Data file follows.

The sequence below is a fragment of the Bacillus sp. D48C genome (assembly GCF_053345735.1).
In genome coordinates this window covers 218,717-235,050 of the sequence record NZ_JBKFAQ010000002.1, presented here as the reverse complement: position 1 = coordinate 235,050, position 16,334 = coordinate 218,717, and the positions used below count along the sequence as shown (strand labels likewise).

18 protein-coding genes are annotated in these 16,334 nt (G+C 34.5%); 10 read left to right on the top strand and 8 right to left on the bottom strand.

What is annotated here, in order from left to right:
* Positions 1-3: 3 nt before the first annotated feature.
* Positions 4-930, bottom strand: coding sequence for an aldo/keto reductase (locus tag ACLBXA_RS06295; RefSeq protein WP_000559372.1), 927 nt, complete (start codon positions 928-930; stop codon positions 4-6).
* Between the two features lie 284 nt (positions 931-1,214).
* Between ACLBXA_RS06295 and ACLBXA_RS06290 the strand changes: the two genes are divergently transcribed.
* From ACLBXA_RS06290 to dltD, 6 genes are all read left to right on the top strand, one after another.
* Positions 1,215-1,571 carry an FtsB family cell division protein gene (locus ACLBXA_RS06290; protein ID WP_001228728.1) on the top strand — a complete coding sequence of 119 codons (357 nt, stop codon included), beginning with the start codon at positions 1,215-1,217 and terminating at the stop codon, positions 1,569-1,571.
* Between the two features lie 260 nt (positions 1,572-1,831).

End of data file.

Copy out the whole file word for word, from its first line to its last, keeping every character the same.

The sequence below is a fragment of the Bacillus sp. D48C genome (assembly GCF_053345735.1).
In genome coordinates this window covers 218,717-235,050 of the sequence record NZ_JBKFAQ010000002.1, presented here as the reverse complement: position 1 = coordinate 235,050, position 16,334 = coordinate 218,717, and the positions used below count along the sequence as shown (strand labels likewise).

18 protein-coding genes are annotated in these 16,334 nt (G+C 34.5%); 10 read left to right on the top strand and 8 right to left on the bottom strand.

What is annotated here, in order from left to right:
* Positions 1-3: 3 nt before the first annotated feature.
* Positions 4-930, bottom strand: coding sequence for an aldo/keto reductase (locus tag ACLBXA_RS06295; RefSeq protein WP_000559372.1), 927 nt, complete (start codon positions 928-930; stop codon positions 4-6).
* Between the two features lie 284 nt (positions 931-1,214).
* Between ACLBXA_RS06295 and ACLBXA_RS06290 the strand changes: the two genes are divergently transcribed.
* From ACLBXA_RS06290 to dltD, 6 genes are all read left to right on the top strand, one after another.
* Positions 1,215-1,571 carry an FtsB family cell division protein gene (locus ACLBXA_RS06290; protein ID WP_001228728.1) on the top strand — a complete coding sequence of 119 codons (357 nt, stop codon included), beginning with the start codon at positions 1,215-1,217 and terminating at the stop codon, positions 1,569-1,571.
* Between the two features lie 260 nt (positions 1,572-1,831).